The struggles of self ableism

As a disabled adult, I often fall victim to internalized ableism. I find my own biggest critic being myself. I read so many articles about the dangers of inspiration porn and the ableist struggles so many of my friends made. As a disabled person, I’m desperately trying to navigate a world that wasn’t made to accommodate me.

I’ve talked about being tired of talking about ableism. I’ve talked about self-ableism in the past, but I feel like it’s a subject that needs to be revisited. Because I live in a world where I’m constantly seeing headlines about disabled people doing amazing things or an able-bodied person doing something nice for a disabled person.

And in a way, it gets tiring. Because I don’t want to be anyone’s inspiration merely for being disabled and I don’t want anyone to take pity on me simply because I am disabled. At the same time, I struggle with the same issue. I will never be making headlines for doing impressive physical feats. While I do push my personal limits and I do surprise people with what I can do sometimes, what is the cost?

Because I live in a world where disabled people are often praised merely for existing, I find myself wondering when I will be enough. I struggle with self-ableism when I see other disabled people get jobs, graduate from college, or do other really cool things. I wonder why I’m good enough. I wonder why these people can achieve these things, but I can’t.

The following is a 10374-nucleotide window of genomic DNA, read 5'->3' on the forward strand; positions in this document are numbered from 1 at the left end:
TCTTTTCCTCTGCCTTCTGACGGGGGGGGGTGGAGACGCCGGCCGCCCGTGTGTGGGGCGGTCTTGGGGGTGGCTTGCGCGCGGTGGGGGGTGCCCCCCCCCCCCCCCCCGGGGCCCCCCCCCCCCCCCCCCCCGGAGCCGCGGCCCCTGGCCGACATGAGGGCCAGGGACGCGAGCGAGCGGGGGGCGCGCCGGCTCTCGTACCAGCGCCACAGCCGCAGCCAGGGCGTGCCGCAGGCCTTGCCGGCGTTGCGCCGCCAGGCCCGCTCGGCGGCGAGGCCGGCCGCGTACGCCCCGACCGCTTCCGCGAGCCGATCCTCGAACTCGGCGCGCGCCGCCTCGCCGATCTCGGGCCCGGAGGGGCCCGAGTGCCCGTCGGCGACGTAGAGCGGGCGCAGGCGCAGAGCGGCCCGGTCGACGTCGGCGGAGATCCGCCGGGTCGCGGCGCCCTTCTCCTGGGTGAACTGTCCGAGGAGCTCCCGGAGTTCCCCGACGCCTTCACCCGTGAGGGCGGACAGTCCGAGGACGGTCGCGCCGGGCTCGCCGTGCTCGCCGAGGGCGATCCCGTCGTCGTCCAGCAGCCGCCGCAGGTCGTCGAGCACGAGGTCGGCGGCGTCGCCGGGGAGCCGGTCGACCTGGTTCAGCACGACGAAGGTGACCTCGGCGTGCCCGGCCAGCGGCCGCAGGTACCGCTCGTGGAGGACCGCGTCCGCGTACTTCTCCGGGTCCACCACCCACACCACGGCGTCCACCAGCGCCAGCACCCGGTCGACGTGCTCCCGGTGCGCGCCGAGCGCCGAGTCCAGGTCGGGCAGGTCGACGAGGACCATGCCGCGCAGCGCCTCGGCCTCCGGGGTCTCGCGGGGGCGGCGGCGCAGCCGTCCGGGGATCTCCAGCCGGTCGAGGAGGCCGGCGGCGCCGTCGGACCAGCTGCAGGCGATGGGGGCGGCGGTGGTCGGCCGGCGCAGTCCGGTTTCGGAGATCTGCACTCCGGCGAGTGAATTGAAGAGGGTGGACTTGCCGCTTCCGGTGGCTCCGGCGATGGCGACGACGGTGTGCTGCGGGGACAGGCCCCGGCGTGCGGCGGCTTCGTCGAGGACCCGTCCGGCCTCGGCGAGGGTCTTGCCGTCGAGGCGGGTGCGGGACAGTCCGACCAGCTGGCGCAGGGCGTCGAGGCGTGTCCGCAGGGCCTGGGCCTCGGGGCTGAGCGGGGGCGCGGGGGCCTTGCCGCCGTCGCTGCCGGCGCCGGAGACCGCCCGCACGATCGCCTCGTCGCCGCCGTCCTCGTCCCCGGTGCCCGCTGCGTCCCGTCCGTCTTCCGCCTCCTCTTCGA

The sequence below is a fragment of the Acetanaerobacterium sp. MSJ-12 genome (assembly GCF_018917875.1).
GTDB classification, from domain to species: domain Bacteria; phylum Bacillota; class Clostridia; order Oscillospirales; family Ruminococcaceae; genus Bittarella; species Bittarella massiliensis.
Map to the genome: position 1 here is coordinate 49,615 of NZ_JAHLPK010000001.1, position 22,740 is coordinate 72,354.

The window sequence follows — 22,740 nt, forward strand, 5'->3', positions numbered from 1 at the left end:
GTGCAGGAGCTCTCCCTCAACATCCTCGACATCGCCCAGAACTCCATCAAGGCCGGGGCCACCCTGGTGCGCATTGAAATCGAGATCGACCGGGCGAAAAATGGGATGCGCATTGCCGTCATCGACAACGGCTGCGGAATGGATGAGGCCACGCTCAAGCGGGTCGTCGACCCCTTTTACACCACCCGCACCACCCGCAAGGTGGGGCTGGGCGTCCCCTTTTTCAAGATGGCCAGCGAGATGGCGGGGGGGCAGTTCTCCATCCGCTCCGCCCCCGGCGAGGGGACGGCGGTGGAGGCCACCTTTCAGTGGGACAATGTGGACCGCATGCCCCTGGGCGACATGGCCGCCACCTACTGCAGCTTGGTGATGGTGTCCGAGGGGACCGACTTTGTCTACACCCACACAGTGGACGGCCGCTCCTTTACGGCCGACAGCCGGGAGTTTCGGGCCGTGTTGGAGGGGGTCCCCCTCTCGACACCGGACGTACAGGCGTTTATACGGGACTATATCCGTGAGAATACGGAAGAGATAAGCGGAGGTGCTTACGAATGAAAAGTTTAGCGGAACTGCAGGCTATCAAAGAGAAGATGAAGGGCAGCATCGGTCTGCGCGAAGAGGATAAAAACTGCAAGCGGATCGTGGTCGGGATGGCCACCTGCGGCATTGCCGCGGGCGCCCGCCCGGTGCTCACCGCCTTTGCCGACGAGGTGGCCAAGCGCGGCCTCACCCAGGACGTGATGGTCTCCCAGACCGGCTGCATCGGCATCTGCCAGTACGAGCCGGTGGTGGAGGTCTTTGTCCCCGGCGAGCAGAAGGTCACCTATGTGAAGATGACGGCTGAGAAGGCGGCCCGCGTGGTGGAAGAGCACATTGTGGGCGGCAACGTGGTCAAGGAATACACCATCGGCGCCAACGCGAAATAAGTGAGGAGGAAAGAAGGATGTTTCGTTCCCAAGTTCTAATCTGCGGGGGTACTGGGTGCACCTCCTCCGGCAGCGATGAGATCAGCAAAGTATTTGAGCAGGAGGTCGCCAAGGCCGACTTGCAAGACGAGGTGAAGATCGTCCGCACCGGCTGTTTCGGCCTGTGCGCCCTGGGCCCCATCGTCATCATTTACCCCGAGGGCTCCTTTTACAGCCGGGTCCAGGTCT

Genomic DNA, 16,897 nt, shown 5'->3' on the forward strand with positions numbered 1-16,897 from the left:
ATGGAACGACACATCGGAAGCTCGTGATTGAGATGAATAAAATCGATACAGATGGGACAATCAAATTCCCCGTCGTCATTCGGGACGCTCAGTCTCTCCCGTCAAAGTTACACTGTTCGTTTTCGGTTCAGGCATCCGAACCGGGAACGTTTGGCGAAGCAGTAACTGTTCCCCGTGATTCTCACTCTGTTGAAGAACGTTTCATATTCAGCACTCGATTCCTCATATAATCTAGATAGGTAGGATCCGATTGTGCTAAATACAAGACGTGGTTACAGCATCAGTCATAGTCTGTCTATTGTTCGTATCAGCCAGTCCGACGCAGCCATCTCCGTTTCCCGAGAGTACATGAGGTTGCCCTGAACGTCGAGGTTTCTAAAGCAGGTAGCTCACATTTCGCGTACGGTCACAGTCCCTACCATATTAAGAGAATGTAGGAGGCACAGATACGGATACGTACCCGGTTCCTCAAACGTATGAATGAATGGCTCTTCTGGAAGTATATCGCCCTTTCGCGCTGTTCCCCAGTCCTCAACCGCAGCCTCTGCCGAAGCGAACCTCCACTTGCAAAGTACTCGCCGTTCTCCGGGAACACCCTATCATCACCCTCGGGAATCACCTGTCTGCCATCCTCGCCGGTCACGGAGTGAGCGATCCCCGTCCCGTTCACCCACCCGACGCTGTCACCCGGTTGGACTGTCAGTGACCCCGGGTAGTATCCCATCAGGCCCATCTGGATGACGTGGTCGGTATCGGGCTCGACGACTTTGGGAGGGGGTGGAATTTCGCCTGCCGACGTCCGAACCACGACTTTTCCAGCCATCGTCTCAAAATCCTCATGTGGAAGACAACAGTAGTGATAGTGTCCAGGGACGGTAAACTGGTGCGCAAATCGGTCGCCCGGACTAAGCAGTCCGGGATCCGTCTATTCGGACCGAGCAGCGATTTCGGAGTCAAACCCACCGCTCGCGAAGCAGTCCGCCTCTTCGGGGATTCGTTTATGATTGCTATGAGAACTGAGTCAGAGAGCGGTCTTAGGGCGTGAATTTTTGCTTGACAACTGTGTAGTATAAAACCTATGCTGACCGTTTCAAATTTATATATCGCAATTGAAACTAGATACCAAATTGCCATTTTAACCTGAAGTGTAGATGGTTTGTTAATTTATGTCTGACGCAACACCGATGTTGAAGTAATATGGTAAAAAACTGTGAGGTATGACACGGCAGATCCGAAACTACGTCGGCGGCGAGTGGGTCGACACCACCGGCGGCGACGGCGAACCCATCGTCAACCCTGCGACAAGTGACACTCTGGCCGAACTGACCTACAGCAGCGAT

It’s April, which means it’s “autism awareness month”. I see autistic people praised for merely existing. I see autistic people painted as burdens and difficult to love. I see autistic people being both held up on a pedestal and thrown under the bus. There are all these messages about what it’s like to be an autistic person and what it’s like living with us. As I read all this, as I’m taking it all in… I find myself taking it in much more than I realize.

We talk so much about the dangers of ableism, but what about when the one who is most ableist is yourself? The ramifications are serious. Depression. Anxiety. Physical. Is there an answer for it? I don’t know what it is. But I do know that this is a very real problem that we need to shed light on and accept that it’s okay to struggle with the very same thing that we speak out against.

Leave a Reply

This site uses Akismet to reduce spam. Learn how your comment data is processed.